Tuesday, October 18, 2016

A Little More Loft's

In writing two weeks ago on the discovery of a long-entombed Loft's Candy storefront down on Nassau Street, I described the sign as using the chain's "midcentury logotype."  By sheer coincidence, while thumbing through a musty backissue of Interiors magazine up at Avery Library the other day, I stumbled upon the origin of said logotype, which belonged to a comprehensive rebranding that encompassed everything from the company's packaging to its delivery trucks to - yes - its storefronts.
(Interiors Magazine, November 1945)

The Loft's logo unearthed on Nassau Street can be credited to a now largely forgotten industrial designer called Charles C.S. Dean.  Dean is obscure today, but pulled quite a bit of weight in his day.  Interiors featured his work for Loft's in its November 1945 issue under the headline "Old Candy Chain Modernizes."  Started in lower Manhattan back in 1860, Loft's was going full tilt after WWII, with stores at 175 locations. 

Loft's storefront at an unspecified address on 42nd Street in New York.  (Interiors Magazine, November 1945)

Dean's new design for the company's standard storefronts called for facades of "Rembrandt blue Carrara glass" divided by horizontal strips of stainless steel.  The slanty crosspiece of the logo's stylized letter "F" evoked candy stripes.  The storefront design evolved somewhat by the time of the Loft's facade at 88 Nassau, but the basic pattern remains easily recognizable there today.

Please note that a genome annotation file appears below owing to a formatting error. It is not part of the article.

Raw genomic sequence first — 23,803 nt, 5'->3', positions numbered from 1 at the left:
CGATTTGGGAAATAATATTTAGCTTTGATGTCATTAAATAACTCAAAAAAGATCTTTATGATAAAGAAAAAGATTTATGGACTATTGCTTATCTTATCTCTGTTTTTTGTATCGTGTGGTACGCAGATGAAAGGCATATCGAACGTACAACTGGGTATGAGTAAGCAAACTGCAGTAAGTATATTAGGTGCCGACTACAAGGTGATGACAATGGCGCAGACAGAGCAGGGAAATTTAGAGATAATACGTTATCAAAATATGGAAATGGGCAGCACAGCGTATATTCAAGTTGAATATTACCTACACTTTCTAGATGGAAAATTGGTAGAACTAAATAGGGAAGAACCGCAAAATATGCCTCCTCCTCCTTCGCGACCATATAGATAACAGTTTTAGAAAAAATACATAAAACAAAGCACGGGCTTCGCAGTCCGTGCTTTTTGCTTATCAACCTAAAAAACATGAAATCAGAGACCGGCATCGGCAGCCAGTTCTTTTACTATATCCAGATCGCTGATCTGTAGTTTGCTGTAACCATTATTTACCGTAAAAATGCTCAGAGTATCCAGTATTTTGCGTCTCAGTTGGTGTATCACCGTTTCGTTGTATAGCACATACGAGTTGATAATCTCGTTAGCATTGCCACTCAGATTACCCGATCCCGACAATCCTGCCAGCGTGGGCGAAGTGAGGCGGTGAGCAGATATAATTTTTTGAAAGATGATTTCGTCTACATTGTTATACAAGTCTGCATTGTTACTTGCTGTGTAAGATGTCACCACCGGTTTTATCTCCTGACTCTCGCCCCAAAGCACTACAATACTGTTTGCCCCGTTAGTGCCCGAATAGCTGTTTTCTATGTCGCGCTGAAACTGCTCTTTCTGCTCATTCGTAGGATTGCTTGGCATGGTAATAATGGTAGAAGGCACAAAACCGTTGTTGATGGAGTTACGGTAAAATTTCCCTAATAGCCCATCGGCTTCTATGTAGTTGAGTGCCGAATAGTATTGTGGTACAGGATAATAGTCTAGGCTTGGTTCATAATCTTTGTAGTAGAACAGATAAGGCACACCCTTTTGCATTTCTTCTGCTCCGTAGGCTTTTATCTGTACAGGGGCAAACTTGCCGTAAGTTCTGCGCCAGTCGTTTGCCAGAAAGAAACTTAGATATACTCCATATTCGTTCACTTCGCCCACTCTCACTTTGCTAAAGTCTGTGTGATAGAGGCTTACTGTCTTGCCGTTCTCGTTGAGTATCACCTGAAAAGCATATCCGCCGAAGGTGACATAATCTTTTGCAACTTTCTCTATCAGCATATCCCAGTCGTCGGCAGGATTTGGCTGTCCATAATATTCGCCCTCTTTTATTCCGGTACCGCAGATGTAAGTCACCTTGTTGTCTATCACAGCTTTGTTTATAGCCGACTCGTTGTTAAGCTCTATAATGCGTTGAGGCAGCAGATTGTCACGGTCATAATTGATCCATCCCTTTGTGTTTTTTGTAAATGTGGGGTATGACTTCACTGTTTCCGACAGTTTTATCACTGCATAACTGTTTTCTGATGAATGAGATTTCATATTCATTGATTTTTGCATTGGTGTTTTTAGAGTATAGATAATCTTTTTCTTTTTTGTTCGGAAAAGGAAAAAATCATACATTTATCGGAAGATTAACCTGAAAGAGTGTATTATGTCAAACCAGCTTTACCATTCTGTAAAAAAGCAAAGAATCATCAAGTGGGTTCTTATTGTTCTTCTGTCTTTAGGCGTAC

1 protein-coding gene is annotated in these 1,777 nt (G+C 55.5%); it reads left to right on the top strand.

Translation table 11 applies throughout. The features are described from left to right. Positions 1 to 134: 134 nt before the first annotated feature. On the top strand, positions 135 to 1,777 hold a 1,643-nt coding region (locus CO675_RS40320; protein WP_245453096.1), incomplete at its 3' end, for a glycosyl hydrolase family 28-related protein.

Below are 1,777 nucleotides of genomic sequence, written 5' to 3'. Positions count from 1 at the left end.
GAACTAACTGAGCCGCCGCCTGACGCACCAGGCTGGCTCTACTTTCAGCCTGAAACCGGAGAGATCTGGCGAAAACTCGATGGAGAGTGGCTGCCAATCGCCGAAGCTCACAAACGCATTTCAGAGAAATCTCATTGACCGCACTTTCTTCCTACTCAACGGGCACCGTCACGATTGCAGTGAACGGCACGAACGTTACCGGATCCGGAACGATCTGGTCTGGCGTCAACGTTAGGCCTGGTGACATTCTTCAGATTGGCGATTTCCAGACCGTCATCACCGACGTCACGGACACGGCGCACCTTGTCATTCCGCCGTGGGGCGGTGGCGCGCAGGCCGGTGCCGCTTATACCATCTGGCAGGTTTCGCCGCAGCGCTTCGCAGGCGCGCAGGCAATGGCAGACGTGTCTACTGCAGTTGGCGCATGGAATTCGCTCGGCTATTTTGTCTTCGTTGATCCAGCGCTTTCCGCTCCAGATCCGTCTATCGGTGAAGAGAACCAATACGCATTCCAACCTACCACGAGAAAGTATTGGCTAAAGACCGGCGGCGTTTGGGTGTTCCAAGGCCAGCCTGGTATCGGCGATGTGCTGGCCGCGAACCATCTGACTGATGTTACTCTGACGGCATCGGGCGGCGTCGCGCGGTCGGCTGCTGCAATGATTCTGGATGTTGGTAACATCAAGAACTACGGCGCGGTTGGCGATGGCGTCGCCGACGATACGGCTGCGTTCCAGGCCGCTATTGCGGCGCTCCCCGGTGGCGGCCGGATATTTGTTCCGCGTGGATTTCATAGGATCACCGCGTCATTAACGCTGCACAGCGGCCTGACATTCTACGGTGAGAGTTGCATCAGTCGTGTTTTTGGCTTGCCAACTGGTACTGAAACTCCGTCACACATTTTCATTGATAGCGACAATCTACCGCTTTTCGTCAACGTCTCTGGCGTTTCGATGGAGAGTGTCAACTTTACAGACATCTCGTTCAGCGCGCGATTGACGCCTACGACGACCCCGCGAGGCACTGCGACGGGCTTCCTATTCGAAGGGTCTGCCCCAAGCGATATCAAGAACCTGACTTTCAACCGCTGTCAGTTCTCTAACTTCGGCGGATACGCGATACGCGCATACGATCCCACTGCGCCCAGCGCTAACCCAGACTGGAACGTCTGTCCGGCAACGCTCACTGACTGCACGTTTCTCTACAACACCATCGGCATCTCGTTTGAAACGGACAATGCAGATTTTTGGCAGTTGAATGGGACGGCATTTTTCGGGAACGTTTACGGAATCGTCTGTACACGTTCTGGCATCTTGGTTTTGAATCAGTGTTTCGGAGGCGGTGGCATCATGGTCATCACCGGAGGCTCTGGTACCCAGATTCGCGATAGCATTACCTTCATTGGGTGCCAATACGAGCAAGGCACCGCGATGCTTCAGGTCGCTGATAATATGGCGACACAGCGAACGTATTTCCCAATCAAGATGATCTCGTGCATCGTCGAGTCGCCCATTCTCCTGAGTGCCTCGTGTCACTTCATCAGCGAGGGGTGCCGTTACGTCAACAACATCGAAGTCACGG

Loft's ghost sign on Nassau St.  (T. Rinaldi)

Of Mr. Dean, from Modernism101.com we learn the following: "Charles C. S. Dean emigrated to the US in 1925. ... In Chicago he worked for Kuppenheimers, designing packaging and other materials. He relocated to New York and studied at the Art Student's League and the American and National Academies of Design. After a year studying in Europe he returned to New York and worked for Newell-Emmett advertising and spent evenings studying at NYU and the Beaux Arts School of Design. He designed trademarks, brochures, packaging and booklets."

(Interiors Magazine, November 1945)
Dean appears to have left no design patents for us to gauge his body of work by, but his logo for Loft's can still be found in the annals the US Patent and Tradmarks Office, where it was filed in April 1946 - and, for now, it can still be admired down on Nassau Street.  Whether it will stay around for us to keep admiring it is up to Two Boots Pizza, who will open in the space in the coming months.  


What better way to fortify yourself for Wednesday night's Presidential Debate than by marinating in the bohemian neon glow of Greenwich Village?  The tour will start at 7:30 and wrap up about an hour later so that those of us with the strength for another debate can get to our respective viewing locations.  

Tickets are available here - hope you can make it!  Next tour will be on Wednesday, November 16.  Tickets for that tour are avilable at the same link.

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